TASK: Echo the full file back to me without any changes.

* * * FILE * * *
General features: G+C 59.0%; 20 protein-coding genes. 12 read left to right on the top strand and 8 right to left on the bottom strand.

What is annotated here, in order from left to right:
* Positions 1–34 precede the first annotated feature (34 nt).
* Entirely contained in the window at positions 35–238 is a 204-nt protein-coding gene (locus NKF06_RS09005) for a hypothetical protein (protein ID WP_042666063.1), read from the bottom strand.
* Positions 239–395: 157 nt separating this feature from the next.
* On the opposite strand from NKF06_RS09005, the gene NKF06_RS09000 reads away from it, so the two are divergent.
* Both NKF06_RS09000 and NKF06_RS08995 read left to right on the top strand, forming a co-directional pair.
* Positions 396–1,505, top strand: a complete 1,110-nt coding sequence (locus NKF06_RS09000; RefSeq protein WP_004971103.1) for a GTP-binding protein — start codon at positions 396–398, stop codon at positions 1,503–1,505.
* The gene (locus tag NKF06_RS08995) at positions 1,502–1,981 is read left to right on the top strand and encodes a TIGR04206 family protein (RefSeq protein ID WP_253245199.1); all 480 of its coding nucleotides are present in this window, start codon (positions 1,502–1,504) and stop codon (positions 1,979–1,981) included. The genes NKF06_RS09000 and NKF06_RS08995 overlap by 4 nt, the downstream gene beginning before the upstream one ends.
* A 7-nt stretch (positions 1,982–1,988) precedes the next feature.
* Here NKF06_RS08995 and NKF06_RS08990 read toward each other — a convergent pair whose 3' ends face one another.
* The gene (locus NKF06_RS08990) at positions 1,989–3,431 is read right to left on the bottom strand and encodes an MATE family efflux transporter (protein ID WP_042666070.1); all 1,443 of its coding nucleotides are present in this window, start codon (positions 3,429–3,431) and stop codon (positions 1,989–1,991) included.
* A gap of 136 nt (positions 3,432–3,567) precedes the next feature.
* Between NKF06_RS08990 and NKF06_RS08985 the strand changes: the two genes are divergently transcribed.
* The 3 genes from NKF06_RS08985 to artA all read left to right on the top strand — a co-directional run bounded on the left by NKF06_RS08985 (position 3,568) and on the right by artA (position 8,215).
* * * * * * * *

General features: G+C 59.0%; 20 protein-coding genes. 12 read left to right on the top strand and 8 right to left on the bottom strand.

What is annotated here, in order from left to right:
* Positions 1–34 precede the first annotated feature (34 nt).
* Entirely contained in the window at positions 35–238 is a 204-nt protein-coding gene (locus NKF06_RS09005) for a hypothetical protein (protein ID WP_042666063.1), read from the bottom strand.
* Positions 239–395: 157 nt separating this feature from the next.
* On the opposite strand from NKF06_RS09005, the gene NKF06_RS09000 reads away from it, so the two are divergent.
* Both NKF06_RS09000 and NKF06_RS08995 read left to right on the top strand, forming a co-directional pair.
* Positions 396–1,505, top strand: a complete 1,110-nt coding sequence (locus NKF06_RS09000; RefSeq protein WP_004971103.1) for a GTP-binding protein — start codon at positions 396–398, stop codon at positions 1,503–1,505.
* The gene (locus tag NKF06_RS08995) at positions 1,502–1,981 is read left to right on the top strand and encodes a TIGR04206 family protein (RefSeq protein ID WP_253245199.1); all 480 of its coding nucleotides are present in this window, start codon (positions 1,502–1,504) and stop codon (positions 1,979–1,981) included. The genes NKF06_RS09000 and NKF06_RS08995 overlap by 4 nt, the downstream gene beginning before the upstream one ends.
* A 7-nt stretch (positions 1,982–1,988) precedes the next feature.
* Here NKF06_RS08995 and NKF06_RS08990 read toward each other — a convergent pair whose 3' ends face one another.
* The gene (locus NKF06_RS08990) at positions 1,989–3,431 is read right to left on the bottom strand and encodes an MATE family efflux transporter (protein ID WP_042666070.1); all 1,443 of its coding nucleotides are present in this window, start codon (positions 3,429–3,431) and stop codon (positions 1,989–1,991) included.
* A gap of 136 nt (positions 3,432–3,567) precedes the next feature.
* Between NKF06_RS08990 and NKF06_RS08985 the strand changes: the two genes are divergently transcribed.
* The 3 genes from NKF06_RS08985 to artA all read left to right on the top strand — a co-directional run bounded on the left by NKF06_RS08985 (position 3,568) and on the right by artA (position 8,215).